The same holds for food products. FSMA directs the agency to inspect at least 600 foreign food facilities within the next year and double those inspections every year for the next five. While the goal may be attainable in the first year, it would be impossible for FDA to complete 19,200 foreign food inspections in year six without a substantial increase in resources or a complete overhaul in the way it operates.
For decades, FDA has been a recognized world leader in product safety standards. But as the agency looks to the future, it can no longer rely on the historical tools, activities and strategies to regulate products. The reality facing FDA is that its mission will become ever more difficult to fulfill given the breadth and complexity of industries that it regulates during a time of constrained federal resources.
In order to cope with the magnitude of the fundamental shifts on the horizon, the agency is committed to substantially and fundamentally revising its approach to global product safety and quality. Over the next decade, FDA will transform itself from a domestic agency operating in a globalized world to a truly global agency fully prepared for a regulatory environment in which product safety and quality know no borders.
To achieve this transformation, FDA is developing an international operating model that relies on enhanced intelligence, information sharing, data-driven risk analytics, and the smart allocation of resources through partnerships.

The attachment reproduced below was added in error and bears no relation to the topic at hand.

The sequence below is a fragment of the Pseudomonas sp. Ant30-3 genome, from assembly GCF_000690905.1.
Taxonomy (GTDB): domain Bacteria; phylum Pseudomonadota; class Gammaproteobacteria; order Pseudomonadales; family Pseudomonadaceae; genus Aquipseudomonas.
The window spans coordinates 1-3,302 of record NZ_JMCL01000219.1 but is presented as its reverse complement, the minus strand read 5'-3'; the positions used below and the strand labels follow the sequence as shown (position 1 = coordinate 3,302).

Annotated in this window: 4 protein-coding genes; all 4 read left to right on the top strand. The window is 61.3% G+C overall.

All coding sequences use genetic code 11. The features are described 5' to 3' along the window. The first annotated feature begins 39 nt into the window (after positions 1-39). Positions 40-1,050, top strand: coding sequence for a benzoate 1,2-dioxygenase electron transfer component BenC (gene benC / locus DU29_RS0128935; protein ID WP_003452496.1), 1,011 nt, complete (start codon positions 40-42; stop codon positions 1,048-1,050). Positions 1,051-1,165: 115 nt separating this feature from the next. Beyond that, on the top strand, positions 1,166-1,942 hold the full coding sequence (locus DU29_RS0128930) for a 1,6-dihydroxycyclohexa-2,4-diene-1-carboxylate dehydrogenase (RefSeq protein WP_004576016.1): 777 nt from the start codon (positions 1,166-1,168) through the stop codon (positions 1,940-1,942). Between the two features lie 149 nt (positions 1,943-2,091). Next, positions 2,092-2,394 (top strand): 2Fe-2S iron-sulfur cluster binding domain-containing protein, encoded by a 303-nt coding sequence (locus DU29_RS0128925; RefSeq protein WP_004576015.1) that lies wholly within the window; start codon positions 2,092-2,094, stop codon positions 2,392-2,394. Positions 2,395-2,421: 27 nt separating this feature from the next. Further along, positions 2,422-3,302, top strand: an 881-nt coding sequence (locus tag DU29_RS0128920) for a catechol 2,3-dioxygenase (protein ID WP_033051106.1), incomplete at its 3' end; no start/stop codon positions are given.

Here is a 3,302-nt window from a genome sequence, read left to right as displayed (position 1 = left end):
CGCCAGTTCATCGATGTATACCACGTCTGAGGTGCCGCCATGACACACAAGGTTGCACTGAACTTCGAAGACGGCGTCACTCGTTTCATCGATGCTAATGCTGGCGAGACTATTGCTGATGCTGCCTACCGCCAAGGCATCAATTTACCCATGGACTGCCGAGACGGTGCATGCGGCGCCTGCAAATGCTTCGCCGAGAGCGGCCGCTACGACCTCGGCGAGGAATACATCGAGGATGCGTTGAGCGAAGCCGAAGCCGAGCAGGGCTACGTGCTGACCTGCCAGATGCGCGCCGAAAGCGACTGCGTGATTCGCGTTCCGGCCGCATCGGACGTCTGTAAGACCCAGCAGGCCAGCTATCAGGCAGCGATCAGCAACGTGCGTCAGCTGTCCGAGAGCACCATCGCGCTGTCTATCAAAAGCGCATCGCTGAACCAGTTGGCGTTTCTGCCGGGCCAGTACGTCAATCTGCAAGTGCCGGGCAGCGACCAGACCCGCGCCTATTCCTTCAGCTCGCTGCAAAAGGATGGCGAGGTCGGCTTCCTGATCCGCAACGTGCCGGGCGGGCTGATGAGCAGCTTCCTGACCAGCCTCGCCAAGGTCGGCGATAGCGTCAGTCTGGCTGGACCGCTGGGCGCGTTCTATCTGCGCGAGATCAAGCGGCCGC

The new approach rests on four core building blocks:
1) FDA, in close partnership with its foreign counterparts, will assemble global coalitions of regulators dedicated to building and strengthening the product safety net around the world.
2) With these coalitions, FDA intends to develop a global data information system and network in which regulators worldwide can regularly and proactively share real-time information and resources across markets.
3) FDA will continue to expand its capabilities in intelligence gathering and use, with an increased focus on risk analytics and thoroughly modernized IT capabilities.
4) FDA will effectively allocate agency resources based on risk, leveraging the combined efforts of government, industry, and public- and private-sector third parties.
The essence of this strategy marries creative international coalitions with cutting-edge investigative tools to continue to provide the consistently high level of safety and quality assurance the public expects—and deserves. FDA will continue to partner with other federal agencies, the states, and nations across the world. It will also look to Congress to modernize its antiquated authorities so that FDA’s legal tools keep pace with globalization.
To meet these ambitious goals and achieve a true and lasting paradigm shift, FDA will engage all stakeholders in a process that will unfold over several years. Success will require boldness, creativity, and patience. It will not be easy, but it is imperative. Global supply chains, international trade, foreign sourcing, and terrorism remind us daily that the rest of the world will not stop and wait for regulators to catch up. It is incumbent upon FDA to engage its international counterparts, industry, and stakeholders worldwide to blaze the Pathway to Global Product Safety and Quality.
- I. Ten years from now, the world will be very different than it is today
- II. The coming changes will make the FDA's product safety and quality responsibilities formidable and more global in the years ahead
- III. FDA must substantially change its operating model to address the challenges of the future
- IV. FDA is pursuing a strategy with four primary componets to address the coming challenges
- V. Implementing the Pathway to Global Product Safety and Quality